“I guess the Bears felt like we needed another quarterback, so they made a move,” Urlacher told the Chicago Tribune. “They gave up a lot. Cutler must be pretty good.”
Jerry Angelo, the Bears general manager for 11 years and the man responsible for bringing Cutler to Chicago, spoke of the trade in the way most Bears fans did. “The rarity of the opportunity makes it unique,” he said to the Chicago Sun-Times. Potential franchise quarterbacks not yet 26 years old don’t become available often. If the Broncos were dangling Cutler, Angelo was at least obligated to call. When it became clear Denver was serious, Angelo was rightly inclined to match its tone. “We felt if we get in it, we have to get in it to win it,” Angelo told the Sun-Times.
The price was steep — two first-round picks, a third-round pick, and Kyle Orton for Cutler and a fifth-rounder — but so was the descent into madness facing the Bears and their fan base if they had to endure yet another era of quarterback mediocrity. The opportunity, as Angelo reminded everyone, was unique.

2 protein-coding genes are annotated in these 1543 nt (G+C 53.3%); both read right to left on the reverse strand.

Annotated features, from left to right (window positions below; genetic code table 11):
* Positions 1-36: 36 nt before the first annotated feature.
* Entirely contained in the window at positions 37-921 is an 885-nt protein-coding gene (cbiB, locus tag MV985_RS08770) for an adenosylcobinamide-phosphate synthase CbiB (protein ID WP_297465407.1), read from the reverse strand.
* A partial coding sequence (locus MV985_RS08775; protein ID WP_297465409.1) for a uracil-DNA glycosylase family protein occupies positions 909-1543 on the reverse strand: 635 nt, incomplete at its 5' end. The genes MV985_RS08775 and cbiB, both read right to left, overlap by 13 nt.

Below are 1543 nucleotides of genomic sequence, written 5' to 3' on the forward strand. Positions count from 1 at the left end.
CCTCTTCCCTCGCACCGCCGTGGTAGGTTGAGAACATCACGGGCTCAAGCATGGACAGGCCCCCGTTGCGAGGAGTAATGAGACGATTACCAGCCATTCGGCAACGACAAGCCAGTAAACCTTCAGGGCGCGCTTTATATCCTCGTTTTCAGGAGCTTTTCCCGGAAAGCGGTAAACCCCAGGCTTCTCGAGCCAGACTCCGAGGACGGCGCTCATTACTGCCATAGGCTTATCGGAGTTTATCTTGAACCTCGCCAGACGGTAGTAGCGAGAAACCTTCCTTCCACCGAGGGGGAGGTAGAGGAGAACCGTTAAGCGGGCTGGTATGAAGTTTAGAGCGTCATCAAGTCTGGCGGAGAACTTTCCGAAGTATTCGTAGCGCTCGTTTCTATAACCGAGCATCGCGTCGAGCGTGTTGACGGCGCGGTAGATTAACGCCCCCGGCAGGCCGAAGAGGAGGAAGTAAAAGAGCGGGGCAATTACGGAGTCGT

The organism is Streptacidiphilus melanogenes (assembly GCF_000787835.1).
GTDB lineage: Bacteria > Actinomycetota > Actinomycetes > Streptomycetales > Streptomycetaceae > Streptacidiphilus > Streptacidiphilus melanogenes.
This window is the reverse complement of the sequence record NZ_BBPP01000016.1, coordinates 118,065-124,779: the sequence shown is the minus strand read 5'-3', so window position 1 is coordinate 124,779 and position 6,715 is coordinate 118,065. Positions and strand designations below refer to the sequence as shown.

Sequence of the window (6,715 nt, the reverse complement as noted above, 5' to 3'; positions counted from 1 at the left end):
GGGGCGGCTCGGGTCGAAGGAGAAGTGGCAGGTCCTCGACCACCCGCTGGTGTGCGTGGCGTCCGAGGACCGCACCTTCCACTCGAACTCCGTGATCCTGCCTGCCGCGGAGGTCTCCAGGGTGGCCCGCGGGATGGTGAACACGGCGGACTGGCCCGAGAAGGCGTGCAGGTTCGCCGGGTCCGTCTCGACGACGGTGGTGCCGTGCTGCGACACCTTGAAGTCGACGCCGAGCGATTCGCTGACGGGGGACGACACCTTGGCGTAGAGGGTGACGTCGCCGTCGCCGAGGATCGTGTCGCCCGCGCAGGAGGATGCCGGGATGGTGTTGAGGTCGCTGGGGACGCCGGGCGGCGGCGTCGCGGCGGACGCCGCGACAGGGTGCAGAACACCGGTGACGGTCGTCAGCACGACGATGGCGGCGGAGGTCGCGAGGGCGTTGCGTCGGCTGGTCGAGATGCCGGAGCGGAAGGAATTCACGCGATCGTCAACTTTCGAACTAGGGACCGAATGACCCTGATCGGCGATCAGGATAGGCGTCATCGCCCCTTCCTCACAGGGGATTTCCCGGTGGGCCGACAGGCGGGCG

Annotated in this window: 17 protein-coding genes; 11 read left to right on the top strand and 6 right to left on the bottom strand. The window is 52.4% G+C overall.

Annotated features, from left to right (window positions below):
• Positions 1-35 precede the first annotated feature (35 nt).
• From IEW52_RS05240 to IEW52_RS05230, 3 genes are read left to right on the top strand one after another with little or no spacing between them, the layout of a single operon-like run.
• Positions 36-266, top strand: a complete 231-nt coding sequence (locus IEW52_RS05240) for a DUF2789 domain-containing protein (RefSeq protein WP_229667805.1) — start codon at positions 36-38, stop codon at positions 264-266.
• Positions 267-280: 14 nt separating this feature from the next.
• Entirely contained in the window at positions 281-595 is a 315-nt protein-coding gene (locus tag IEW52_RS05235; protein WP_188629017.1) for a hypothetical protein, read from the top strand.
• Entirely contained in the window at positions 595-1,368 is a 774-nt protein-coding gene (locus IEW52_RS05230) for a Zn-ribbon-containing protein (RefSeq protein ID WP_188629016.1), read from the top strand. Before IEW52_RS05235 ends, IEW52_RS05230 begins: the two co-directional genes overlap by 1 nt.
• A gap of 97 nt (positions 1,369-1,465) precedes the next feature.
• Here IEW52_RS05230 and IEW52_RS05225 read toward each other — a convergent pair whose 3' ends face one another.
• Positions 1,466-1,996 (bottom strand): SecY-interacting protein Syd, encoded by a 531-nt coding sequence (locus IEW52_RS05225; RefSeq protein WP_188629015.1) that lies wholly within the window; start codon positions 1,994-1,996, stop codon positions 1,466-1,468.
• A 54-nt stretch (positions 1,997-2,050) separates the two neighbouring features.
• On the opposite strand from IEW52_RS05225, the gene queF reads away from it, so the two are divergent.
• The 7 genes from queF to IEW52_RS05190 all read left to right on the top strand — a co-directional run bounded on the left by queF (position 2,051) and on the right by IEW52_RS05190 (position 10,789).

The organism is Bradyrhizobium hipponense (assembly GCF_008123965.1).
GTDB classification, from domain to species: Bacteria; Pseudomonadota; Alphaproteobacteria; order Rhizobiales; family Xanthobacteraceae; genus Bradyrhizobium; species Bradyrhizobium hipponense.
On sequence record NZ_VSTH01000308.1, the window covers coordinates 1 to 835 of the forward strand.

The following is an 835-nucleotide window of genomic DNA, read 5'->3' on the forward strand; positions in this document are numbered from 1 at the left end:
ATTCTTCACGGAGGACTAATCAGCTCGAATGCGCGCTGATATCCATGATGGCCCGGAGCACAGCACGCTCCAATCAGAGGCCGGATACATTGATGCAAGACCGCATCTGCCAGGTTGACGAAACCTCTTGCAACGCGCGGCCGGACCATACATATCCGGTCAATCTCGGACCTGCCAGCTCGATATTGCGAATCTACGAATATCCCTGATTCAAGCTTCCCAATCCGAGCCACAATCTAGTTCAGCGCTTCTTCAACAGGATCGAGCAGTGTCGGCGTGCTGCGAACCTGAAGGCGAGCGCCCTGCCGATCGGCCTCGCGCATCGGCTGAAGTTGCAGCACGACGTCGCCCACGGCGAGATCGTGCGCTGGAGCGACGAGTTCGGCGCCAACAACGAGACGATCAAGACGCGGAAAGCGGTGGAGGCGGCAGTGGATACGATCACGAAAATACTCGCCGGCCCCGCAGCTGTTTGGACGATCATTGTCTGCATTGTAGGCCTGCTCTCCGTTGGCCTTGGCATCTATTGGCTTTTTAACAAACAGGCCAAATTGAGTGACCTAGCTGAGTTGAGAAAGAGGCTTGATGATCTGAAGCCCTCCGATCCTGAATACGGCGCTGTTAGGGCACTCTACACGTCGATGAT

Windy City Woes
From the start, that first season with the Bears was a nightmare. Cutler threw four interceptions in the opener during a game Chicago lost by only six points. It was only the start of the bad news for Lovie Smith’s group that night. Urlacher’s dislocated wrist meant he’d miss the remainder of the season, and with that, a low point of Smith’s tenure in Chicago began. The Bears defense went from one of the best units in football to a below-average bunch, and Cutler’s ghoulish start against the Packers was only the first of plenty that season. He finished the year with 26 interceptions, throwing multiple picks in seven of his 16 starts.
Heads rolled at season’s end. Ron Turner, unable to coax the most out of his shiny new quarterback, was fired, along with most of his offensive staff. It was the beginning of the cruel cycle the Bears have seen with their offensive coordinators. With Turner gone, Smith turned to former Rams colleague Mike Martz. Smith had finally eschewed the safer option typical of defensive head coaches in favor of a true offensive innovator, a mind more fitting for Cutler’s ability and the Bears’ offensive potential.